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SRP761 - Ecological Cities and Futures

Unit details


2020 unit information

Offering information:

2020 is the final offering of this unit

Enrolment modes:Trimester 1: Waterfront (Geelong), Cloud (online)
Credit point(s):1
EFTSL value:0.125
Unit Chair:Trimester 1: Phillip Roos




Incompatible with:


Typical study commitment:

Students will on average spend 150 hours over the teaching period undertaking the teaching, learning and assessment activities for this unit.

Scheduled learning activities - campus:

6 x 1 day classes/seminars (6 hours per day).

Scheduled learning activities - cloud:

Learning experiences are via CloudDeakin.


Urban ecologies through the lens of creative vegetation use and practice, linked to water sensitive design and urban design, is increasingly becoming a tenet of built environment design internationally. This unit explores urban ecology history, theory and contemporary practice in the design and planning of the built environment, offering insights into new projects, new technologies and approaches that use vegetation to achieve sustainable outcomes at regional, metropolitan, local and specific building levels. This includes a review of urban ecology theory as it relates to urban environments, water systems, urban wildlife systems, coastal and riverine environments, wetland systems, and mono-cultural open spaces as habitat shapers, manipulators and healthy community indicators, and thereupon consideration of urban ecology in design applications including design properties, use in open space and streetscapes, human and wildlife habitat formation and manipulation through a design and planning lens. It also reviews the role and potential of plant materials and plants (trees, shrubs, ground covers, etc) in design and planning applications in mediating environmental effects, heat island mediation, offering environmental psychological benefits and quality environmental outcomes, therapeutic landscapes as place making, and in establishing the identity and distinctiveness of places whether historically or contemporary through a design and planning lens.


These are the Learning Outcomes (ULO) for this Unit

At the completion of this unit successful students can:

Deakin Graduate Learning Outcomes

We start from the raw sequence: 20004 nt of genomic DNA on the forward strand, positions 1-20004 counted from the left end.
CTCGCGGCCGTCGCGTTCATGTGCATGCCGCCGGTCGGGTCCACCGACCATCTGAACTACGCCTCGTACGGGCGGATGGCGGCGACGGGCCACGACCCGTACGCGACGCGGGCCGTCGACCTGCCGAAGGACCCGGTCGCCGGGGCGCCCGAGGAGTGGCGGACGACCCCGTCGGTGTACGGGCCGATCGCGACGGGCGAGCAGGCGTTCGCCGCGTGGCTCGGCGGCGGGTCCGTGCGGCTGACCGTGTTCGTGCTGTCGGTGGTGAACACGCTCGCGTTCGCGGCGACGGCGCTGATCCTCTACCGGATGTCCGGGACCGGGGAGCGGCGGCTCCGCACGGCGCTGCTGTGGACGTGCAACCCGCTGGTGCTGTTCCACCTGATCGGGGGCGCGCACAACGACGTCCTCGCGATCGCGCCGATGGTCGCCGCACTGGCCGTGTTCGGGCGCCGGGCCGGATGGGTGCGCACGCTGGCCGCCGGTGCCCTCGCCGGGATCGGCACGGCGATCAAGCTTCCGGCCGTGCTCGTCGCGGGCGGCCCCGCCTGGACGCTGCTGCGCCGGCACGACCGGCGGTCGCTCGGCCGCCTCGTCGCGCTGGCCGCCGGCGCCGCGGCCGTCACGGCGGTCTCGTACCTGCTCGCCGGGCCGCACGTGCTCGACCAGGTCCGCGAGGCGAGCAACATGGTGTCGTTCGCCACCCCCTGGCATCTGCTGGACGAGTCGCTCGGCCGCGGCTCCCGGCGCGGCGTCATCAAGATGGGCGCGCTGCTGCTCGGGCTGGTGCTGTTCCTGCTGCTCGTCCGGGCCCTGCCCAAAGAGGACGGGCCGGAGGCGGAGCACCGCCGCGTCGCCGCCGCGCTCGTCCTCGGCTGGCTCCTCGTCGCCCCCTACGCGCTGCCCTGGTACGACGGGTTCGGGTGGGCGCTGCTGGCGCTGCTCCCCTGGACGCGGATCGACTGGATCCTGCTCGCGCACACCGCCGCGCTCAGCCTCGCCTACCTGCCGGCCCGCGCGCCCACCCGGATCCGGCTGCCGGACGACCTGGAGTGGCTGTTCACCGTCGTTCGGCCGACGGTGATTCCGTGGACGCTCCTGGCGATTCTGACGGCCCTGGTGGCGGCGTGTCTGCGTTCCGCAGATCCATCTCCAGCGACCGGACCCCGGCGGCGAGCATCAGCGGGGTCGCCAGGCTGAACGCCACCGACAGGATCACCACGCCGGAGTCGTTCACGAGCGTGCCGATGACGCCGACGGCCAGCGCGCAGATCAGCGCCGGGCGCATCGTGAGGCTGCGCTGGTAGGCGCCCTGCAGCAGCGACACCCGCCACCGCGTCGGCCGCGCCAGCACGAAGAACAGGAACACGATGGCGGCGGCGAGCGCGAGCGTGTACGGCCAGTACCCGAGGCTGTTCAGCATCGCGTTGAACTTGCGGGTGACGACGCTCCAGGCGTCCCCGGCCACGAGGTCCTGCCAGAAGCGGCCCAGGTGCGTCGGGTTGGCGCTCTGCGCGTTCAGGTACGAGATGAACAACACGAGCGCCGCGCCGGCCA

Comprehend and assuredly describe key definitions
principles, theory and exemplars of contemporary urban ecological practice with an emphasis upon the role and use of vegetation and natural and ecological systems.

GLO1: Discipline-specific knowledge and capabilities
GLO2: Communication
GLO8: Global citizenship


Critique and discriminate between rhetoric and practice reality in proposition, design and or planning arguments for urban ecological interventions in the built environment.

GLO1: Discipline-specific knowledge and capabilities
GLO4: Critical thinking
GLO7: Teamwork


Appraise the merit of a design and or planning proposition in addressing and achieving urban ecological outcomes.

GLO4: Critical thinking
GLO5: Problem solving


Apply the theoretical concepts of urban ecology and propose an urban ecology-rich design proposition for a real place, whilst recognising its assumptions and constraints.

GLO3: Digital literacy
GLO5: Problem solving


Position this knowledge of ecological and biophilic urbanism in the professional practice of designing and or planning urban environments, and understand the opportunities it may offer in enriching design and sustainability outcomes compared at regional, metropolitan, local and site-specific scales.

GLO1: Discipline-specific knowledge and capabilities
GLO8: Global citizenship


Comprehend hypothesize ecological futures, and fluently discuss the position of urban ecological theory and practice in the context of key international sustainability charters and reports as well as the support of global citizenship
considering the potential of a new worldview of environmental stewardship.

GLO1: Discipline-specific knowledge and capabilities
GLO2: Communication
GLO6: Self-management
GLO8: Global citizenship

These Unit Learning Outcomes are applicable for all teaching periods throughout the year


Assessment Description Student output Weighting (% total mark for unit) Indicative due week
Research essay Illustrated essay (2,000-word maximum) excluding any bibliography and appendix. 25% Week 4
Critique essay Critical illustrated essay (2,000-word maximum) excluding any bibliography and appendix. 25% Week 8
Planning/design proposal Illustrated essay (2,000-word maximum) excluding any bibliography and appendix. 35% Week 11
Oral presentation Narrated 5-minute PowerPoint. 15% Week 12

The assessment due weeks provided may change. The Unit Chair will clarify the exact assessment requirements, including the due date, at the start of the teaching period.

Learning Resource

The texts and reading list for the unit can be found on the University Library via the link below: SRP761 Note: Select the relevant trimester reading list. Please note that a future teaching period's reading list may not be available until a month prior to the start of that teaching period so you may wish to use the relevant trimester's prior year reading list as a guide only.

Unit Fee Information

Click on the fee link below which describes you:

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